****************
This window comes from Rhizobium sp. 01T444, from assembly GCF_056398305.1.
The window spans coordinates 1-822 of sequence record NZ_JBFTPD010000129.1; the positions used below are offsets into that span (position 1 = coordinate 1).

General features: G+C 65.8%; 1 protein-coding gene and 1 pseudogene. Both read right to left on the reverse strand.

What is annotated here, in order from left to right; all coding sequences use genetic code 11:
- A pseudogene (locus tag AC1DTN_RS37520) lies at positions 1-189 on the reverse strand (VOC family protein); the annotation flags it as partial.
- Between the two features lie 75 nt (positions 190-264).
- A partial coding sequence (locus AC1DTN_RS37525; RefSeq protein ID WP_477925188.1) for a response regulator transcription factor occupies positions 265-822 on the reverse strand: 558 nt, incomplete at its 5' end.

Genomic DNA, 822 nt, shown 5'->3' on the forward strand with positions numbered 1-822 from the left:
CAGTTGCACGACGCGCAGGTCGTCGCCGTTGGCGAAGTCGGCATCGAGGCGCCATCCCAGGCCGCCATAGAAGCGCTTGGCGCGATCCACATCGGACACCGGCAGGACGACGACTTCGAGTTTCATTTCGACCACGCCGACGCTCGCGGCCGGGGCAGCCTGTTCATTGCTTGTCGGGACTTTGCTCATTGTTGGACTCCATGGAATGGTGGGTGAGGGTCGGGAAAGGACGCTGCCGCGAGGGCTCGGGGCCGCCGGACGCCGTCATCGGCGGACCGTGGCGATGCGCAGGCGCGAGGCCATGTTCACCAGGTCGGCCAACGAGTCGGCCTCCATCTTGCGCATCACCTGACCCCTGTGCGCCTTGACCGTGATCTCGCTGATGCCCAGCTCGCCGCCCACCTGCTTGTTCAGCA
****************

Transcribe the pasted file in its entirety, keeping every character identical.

This window comes from Rhizobium sp. 01T444, from assembly GCF_056398305.1.
The window spans coordinates 1-822 of sequence record NZ_JBFTPD010000129.1; the positions used below are offsets into that span (position 1 = coordinate 1).

General features: G+C 65.8%; 1 protein-coding gene and 1 pseudogene. Both read right to left on the reverse strand.

What is annotated here, in order from left to right; all coding sequences use genetic code 11:
- A pseudogene (locus tag AC1DTN_RS37520) lies at positions 1-189 on the reverse strand (VOC family protein); the annotation flags it as partial.
- Between the two features lie 75 nt (positions 190-264).
- A partial coding sequence (locus AC1DTN_RS37525; RefSeq protein ID WP_477925188.1) for a response regulator transcription factor occupies positions 265-822 on the reverse strand: 558 nt, incomplete at its 5' end.

Genomic DNA, 822 nt, shown 5'->3' on the forward strand with positions numbered 1-822 from the left:
CAGTTGCACGACGCGCAGGTCGTCGCCGTTGGCGAAGTCGGCATCGAGGCGCCATCCCAGGCCGCCATAGAAGCGCTTGGCGCGATCCACATCGGACACCGGCAGGACGACGACTTCGAGTTTCATTTCGACCACGCCGACGCTCGCGGCCGGGGCAGCCTGTTCATTGCTTGTCGGGACTTTGCTCATTGTTGGACTCCATGGAATGGTGGGTGAGGGTCGGGAAAGGACGCTGCCGCGAGGGCTCGGGGCCGCCGGACGCCGTCATCGGCGGACCGTGGCGATGCGCAGGCGCGAGGCCATGTTCACCAGGTCGGCCAACGAGTCGGCCTCCATCTTGCGCATCACCTGACCCCTGTGCGCCTTGACCGTGATCTCGCTGATGCCCAGCTCGCCGCCCACCTGCTTGTTCAGCA